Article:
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The Pamphlet Collection of Sir Robert Stout: Volume 79

The Early Settlers

page 32

The Early Settlers.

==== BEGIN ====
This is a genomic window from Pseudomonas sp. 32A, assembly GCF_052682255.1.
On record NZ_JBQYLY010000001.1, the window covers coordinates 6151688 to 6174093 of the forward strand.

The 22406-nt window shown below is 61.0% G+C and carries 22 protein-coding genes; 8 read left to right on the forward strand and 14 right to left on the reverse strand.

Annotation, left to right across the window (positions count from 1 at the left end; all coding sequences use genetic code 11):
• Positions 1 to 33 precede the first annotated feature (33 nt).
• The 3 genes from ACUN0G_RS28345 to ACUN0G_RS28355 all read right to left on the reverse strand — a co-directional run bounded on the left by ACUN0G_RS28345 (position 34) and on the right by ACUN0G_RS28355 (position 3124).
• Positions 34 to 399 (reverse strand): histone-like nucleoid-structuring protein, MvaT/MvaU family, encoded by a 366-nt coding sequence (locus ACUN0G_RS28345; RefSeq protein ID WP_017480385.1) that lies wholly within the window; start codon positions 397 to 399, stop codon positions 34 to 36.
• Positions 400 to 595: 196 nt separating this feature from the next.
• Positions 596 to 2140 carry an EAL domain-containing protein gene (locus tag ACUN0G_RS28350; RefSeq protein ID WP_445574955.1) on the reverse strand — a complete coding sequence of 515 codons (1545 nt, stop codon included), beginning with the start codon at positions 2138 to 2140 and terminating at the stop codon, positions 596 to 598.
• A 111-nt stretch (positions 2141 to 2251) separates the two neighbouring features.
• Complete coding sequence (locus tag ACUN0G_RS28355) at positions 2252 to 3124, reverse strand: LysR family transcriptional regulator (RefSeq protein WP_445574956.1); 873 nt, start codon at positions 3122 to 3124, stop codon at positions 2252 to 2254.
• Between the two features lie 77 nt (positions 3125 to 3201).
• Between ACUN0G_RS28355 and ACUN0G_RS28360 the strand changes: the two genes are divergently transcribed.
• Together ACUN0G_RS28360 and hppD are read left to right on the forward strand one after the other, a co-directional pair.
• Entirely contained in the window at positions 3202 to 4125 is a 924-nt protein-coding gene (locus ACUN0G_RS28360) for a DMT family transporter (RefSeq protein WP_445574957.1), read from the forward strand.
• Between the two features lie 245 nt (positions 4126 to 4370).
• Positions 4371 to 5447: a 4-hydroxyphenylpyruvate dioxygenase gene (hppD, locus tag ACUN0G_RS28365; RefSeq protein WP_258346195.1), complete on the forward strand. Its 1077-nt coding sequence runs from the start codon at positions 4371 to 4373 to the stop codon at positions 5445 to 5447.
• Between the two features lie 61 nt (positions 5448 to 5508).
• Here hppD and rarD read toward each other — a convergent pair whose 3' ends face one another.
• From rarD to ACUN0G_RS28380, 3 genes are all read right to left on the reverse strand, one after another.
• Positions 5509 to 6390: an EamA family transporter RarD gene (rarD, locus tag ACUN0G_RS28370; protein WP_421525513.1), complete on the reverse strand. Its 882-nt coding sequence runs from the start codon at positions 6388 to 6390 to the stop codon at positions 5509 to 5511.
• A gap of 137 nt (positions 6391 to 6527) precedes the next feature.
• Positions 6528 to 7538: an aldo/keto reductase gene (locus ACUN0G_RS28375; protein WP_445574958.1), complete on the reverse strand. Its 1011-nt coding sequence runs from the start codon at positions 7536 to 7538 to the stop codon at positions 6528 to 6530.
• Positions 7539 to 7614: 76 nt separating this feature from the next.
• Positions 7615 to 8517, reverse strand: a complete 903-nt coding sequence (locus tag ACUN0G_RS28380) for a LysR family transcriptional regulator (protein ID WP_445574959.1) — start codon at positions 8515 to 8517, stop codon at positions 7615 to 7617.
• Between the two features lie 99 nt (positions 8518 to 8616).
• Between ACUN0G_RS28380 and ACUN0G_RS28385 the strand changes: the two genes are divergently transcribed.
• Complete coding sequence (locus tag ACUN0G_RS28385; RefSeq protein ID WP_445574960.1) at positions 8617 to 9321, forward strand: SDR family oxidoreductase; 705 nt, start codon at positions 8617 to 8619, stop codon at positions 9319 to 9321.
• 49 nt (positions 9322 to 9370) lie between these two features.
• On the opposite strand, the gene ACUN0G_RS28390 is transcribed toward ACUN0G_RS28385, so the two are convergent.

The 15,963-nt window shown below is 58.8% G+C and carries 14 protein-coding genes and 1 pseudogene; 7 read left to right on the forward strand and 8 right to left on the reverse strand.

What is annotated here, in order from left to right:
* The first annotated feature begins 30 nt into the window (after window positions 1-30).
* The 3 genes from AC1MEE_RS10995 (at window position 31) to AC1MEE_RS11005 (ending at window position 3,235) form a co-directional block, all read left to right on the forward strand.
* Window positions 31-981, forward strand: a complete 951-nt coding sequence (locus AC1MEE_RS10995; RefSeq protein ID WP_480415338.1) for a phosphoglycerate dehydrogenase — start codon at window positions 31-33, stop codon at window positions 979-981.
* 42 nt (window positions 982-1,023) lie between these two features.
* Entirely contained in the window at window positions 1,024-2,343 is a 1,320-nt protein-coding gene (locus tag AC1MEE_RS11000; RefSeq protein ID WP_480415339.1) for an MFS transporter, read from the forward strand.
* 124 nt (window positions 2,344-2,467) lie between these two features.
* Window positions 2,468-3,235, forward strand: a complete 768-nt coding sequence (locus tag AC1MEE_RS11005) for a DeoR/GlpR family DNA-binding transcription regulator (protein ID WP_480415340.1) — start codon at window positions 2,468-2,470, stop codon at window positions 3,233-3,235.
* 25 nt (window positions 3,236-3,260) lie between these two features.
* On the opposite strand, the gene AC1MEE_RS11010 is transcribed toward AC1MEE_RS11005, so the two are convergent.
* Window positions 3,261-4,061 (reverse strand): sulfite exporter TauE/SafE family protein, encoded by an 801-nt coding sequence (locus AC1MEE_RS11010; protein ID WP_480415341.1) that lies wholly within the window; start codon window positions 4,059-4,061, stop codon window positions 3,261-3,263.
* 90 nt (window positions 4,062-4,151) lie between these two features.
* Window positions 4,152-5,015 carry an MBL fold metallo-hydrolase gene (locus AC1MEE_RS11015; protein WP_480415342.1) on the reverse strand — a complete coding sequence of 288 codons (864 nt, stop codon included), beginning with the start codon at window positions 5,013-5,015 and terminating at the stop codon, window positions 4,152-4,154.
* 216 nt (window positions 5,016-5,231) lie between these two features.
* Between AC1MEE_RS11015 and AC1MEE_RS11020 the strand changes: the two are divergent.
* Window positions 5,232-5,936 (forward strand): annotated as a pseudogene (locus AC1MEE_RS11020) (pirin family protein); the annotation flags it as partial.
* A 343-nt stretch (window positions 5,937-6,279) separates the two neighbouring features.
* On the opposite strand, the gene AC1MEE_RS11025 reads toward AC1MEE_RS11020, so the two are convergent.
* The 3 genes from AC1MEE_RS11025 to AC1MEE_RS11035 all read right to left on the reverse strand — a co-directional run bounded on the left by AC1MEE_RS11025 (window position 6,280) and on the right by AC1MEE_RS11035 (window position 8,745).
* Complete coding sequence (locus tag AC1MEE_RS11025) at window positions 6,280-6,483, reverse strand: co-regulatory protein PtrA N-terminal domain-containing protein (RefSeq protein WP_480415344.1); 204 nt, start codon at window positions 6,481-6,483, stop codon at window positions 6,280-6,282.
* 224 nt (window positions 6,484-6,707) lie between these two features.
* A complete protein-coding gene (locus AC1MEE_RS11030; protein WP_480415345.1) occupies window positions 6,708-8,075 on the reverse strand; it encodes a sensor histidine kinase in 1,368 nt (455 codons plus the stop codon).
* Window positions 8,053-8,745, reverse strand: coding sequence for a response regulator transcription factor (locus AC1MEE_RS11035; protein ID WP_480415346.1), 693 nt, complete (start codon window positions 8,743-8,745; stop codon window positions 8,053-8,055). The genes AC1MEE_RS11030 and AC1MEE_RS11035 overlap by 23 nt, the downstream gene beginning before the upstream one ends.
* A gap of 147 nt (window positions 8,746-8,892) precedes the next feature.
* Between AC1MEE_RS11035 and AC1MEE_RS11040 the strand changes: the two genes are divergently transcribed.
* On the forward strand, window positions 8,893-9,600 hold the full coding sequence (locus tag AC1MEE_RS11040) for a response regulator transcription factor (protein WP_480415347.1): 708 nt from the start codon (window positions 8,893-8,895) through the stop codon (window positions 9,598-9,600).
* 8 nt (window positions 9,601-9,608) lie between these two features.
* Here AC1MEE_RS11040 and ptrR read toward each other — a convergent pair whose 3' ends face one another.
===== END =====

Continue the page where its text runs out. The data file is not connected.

The first white settlers of Hawke's Bay were the whalers, who seem to have first come to the hay in the later thirties. When they arrived the bulk of the native population was gathered on the northern shores of the bay between the Wairoa river and the Mahia. This was a result of an invasion by the Taupo and Waikato tribes, who harried the Heretaunga natives and severely defeated them at Hotoatara (a pa on the Te Ante Lake) in 1819 and again in 1822, and at Pakake (the pa on Gough Island, Port Ahuriri in 1824. The capture of these strongholds was followed by a migration to Nukutaoroa, on the Mahia, where the native population remained till about 1840, when the proclamation of British rule gave them confidence, and they gradually returned. The chief Hapuku was one of the few who escaped from Pakake by canoe, making his way to Wairoa. Tiakitai only escaped by arriving at the port too late Por the fight. Renata Kawepo was taken prisoner at one of the Rotoatara fights and was carried off to the north. He escaped and made his way to the mission station at the Hay of Islands, returning to Ahuriri with Mr Colenso.